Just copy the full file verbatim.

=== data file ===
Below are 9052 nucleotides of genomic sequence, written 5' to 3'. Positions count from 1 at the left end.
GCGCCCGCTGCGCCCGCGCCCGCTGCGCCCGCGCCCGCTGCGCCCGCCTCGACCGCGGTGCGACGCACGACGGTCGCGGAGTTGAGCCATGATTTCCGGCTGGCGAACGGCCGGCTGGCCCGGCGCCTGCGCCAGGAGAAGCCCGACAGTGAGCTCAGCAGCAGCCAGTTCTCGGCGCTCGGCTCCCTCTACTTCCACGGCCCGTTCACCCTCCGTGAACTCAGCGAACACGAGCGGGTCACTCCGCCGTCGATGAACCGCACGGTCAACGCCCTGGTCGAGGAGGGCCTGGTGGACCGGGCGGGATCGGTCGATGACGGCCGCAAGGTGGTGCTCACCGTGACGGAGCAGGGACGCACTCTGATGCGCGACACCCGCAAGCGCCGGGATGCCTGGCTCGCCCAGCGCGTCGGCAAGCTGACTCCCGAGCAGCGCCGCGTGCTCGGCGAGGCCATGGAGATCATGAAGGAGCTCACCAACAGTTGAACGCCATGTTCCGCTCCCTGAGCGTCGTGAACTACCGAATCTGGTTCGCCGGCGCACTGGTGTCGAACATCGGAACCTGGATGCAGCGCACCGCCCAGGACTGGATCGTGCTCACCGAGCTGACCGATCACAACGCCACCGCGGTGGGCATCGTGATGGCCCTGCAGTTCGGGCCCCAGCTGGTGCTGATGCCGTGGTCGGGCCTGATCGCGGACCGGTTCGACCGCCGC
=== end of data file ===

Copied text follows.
Below are 9052 nucleotides of genomic sequence, written 5' to 3'. Positions count from 1 at the left end.
GCGCCCGCTGCGCCCGCGCCCGCTGCGCCCGCGCCCGCTGCGCCCGCCTCGACCGCGGTGCGACGCACGACGGTCGCGGAGTTGAGCCATGATTTCCGGCTGGCGAACGGCCGGCTGGCCCGGCGCCTGCGCCAGGAGAAGCCCGACAGTGAGCTCAGCAGCAGCCAGTTCTCGGCGCTCGGCTCCCTCTACTTCCACGGCCCGTTCACCCTCCGTGAACTCAGCGAACACGAGCGGGTCACTCCGCCGTCGATGAACCGCACGGTCAACGCCCTGGTCGAGGAGGGCCTGGTGGACCGGGCGGGATCGGTCGATGACGGCCGCAAGGTGGTGCTCACCGTGACGGAGCAGGGACGCACTCTGATGCGCGACACCCGCAAGCGCCGGGATGCCTGGCTCGCCCAGCGCGTCGGCAAGCTGACTCCCGAGCAGCGCCGCGTGCTCGGCGAGGCCATGGAGATCATGAAGGAGCTCACCAACAGTTGAACGCCATGTTCCGCTCCCTGAGCGTCGTGAACTACCGAATCTGGTTCGCCGGCGCACTGGTGTCGAACATCGGAACCTGGATGCAGCGCACCGCCCAGGACTGGATCGTGCTCACCGAGCTGACCGATCACAACGCCACCGCGGTGGGCATCGTGATGGCCCTGCAGTTCGGGCCCCAGCTGGTGCTGATGCCGTGGTCGGGCCTGATCGCGGACCGGTTCGACCGCCGC